The handsome bar at Voltaire
is all but empty as happy hour begins at 4 p.m. on a recent Friday. This is fortunate because it means that Ryan Miller, Voltaire's lead bartender and permanent fixture, is eagerly awaiting cocktail orders. And I have a long list.
Well, sort of. In advance of Campari and Imbibe Magazine
's Negroni Week (June 2-8), when bars and restaurants all over the nation pay homage to a classic drink and donate a portion of their sales to a charity of choice, Miller, the social media director for the Kansas City Chapter of the United States Bartenders' Guild and the captain of the local Negroni Week task force
, seemed like the perfect guy to speak to.
Over the past few months, Miller has worked to coordinate with various bars throughout town to raise awareness for Negroni Week and the Children's Center for the Visually Impaired
- the nonprofit that Kansas City's USBG is supporting. At least a dollar per Negroni purchased at participating bars will go to the CCVI (or another local nonprofit of the bar's choice). Miller gave me a lesson on the drink and the week devoted to it.
"A lot of people - I think - kind of consider the Negroni to be the perfect cocktail," Miller says as he prepares the beverage. "It's easy, it's bitter, it's sweet, it's refreshing. Every time you drink, you want to drink it again. Campari is an amaro - a bitter liqueur with a neutral spirit base and added herbs. It's got a lot of sweetness and in the middle palate - orange and strawberry. And it lingers with a long finish, but it still makes you thirsty."
A traditional Negroni
is equal parts gin, Campari and sweet vermouth over ice in a lowball glass, garnished with a healthy lemon peel. As Miller continues his work, he goes into the drink's history: "The Negroni itself is kind of a riff on another classic cocktail called the Americano, which is just sweet vermouth, Campari and soda water. In 1919, Count Negroni asked his bartender for an Americano, but to substitute gin for club soda."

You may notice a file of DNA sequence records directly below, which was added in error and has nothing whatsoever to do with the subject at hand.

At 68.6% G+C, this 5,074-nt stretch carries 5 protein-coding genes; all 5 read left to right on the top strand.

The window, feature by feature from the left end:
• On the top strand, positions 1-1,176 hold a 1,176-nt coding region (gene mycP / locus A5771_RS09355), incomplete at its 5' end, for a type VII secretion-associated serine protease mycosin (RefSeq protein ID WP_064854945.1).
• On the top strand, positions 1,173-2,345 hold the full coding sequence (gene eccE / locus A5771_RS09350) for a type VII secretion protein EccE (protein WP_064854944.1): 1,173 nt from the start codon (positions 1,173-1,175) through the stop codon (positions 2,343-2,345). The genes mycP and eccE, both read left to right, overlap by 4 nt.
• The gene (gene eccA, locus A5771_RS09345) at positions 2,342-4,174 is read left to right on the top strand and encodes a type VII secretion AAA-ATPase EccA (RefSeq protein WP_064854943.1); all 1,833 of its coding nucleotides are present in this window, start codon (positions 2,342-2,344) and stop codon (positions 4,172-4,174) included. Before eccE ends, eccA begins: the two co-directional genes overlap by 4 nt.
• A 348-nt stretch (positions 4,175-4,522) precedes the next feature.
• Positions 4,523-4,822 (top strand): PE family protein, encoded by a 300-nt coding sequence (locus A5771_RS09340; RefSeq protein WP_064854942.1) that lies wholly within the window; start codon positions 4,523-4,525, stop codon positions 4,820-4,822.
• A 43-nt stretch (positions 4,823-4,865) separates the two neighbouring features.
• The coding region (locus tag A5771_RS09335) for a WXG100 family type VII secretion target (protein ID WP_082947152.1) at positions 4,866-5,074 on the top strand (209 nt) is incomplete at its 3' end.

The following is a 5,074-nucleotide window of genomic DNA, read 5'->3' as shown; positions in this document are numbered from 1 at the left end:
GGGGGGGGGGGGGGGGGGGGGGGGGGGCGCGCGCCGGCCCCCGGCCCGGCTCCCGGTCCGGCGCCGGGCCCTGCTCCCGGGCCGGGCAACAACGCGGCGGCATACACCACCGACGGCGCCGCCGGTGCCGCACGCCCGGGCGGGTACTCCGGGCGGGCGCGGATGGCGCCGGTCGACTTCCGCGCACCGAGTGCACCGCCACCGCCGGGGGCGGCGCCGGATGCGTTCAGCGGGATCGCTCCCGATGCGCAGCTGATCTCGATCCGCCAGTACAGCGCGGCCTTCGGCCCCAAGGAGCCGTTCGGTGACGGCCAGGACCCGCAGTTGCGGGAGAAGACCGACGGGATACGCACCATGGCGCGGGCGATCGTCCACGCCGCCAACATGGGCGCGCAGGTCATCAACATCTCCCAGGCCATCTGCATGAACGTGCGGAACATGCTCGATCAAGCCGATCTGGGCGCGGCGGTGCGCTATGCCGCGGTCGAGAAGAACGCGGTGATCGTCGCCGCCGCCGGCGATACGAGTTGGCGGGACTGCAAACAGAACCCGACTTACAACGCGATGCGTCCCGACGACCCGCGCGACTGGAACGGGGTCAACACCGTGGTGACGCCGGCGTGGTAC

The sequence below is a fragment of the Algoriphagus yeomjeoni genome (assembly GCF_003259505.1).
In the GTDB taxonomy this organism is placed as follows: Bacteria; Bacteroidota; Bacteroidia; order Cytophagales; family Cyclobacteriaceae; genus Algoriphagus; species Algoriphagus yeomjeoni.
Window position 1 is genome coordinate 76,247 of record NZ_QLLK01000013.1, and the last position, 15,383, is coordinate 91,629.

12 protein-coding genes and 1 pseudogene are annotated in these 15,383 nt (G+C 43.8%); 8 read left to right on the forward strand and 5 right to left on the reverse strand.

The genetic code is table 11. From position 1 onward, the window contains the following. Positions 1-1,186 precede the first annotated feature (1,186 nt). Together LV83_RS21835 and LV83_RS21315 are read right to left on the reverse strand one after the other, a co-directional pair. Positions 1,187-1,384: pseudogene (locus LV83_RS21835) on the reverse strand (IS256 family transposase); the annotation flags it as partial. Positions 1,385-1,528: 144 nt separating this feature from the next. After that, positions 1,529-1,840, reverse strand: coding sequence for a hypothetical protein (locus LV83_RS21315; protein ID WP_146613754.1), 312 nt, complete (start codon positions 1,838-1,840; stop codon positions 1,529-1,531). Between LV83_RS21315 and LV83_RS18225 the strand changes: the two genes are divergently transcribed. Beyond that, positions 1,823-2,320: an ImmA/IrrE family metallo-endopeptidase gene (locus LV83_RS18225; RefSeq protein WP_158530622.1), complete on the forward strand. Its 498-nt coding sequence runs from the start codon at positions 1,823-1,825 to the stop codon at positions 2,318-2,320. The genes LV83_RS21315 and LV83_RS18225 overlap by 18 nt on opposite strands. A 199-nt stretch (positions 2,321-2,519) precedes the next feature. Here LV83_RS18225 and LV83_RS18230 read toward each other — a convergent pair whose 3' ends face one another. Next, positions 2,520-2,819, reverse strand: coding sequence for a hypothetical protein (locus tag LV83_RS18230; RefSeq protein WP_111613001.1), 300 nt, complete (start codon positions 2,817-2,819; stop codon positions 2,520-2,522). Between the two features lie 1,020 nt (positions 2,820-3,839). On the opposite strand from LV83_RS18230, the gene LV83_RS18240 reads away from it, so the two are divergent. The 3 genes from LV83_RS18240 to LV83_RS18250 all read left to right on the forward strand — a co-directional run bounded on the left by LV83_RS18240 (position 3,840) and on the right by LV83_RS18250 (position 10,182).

Once finished, Miller presents his product. It's a deep ruby red, bright and tempting - a forbidden fruit color. And after one sip, I am, of course, addicted - as Miller predicted. The Negroni is crisp and light, the juniper flavor of the gin - Miller used London Dry Gin - striking a balance between the sweetness and the bitterness of the Campari. It is the quintessential cocktail, and I know that I must have another.
But Miller says Negroni Week isn't just about the traditional recipe, and elaborates on twists on the cocktail that have been popularized: the Boulevardier
, the Old Pal
and Miller's favorite, the Emperor
(created by Manifesto's Valdez Campos).
"For Negroni Week, basically, if it's got Campari in it, it's fine," Miller says. "Being creative bartenders, we've got all kinds of things. At Voltaire, I'll be doing mostly classic stuff. We've already done the Boulevardier and the Old Pal on previous menus, so I'll be making three or four drinks, and also trying to explain the nuances between bourbons, vermouths, gins, ryes, etcetera. But if someone wants me to, you know, 'do something fun,' sure."
"Something fun" is exactly what I have in mind, and I ask Miller for a Negroni with tequila. He creates what he decides to call "The Count of Arandas," featuring Campari, Tequila Cabeza
and Cocchi Americano. This is tequila as the grown-ups would have it, and the citrus flavors of the Campari bring out a hint of the tropics in the Cabeza. After that, Miller moves on to a rum-inspired take on the Negroni, with Angostura 7 Year Rum
and Aperol. He terms this the "Island in the Sun." It tastes like the sort of daiquiri you want to keep secret from your weak-constitutioned girlfriends.
What you shouldn't keep secret: all the bars in Kansas City
partaking in Negroni Week. If you needed an excuse to hit up a happy hour every night this week, this is your ticket - and the train is full of good times.
For more information on Negroni Week, go here.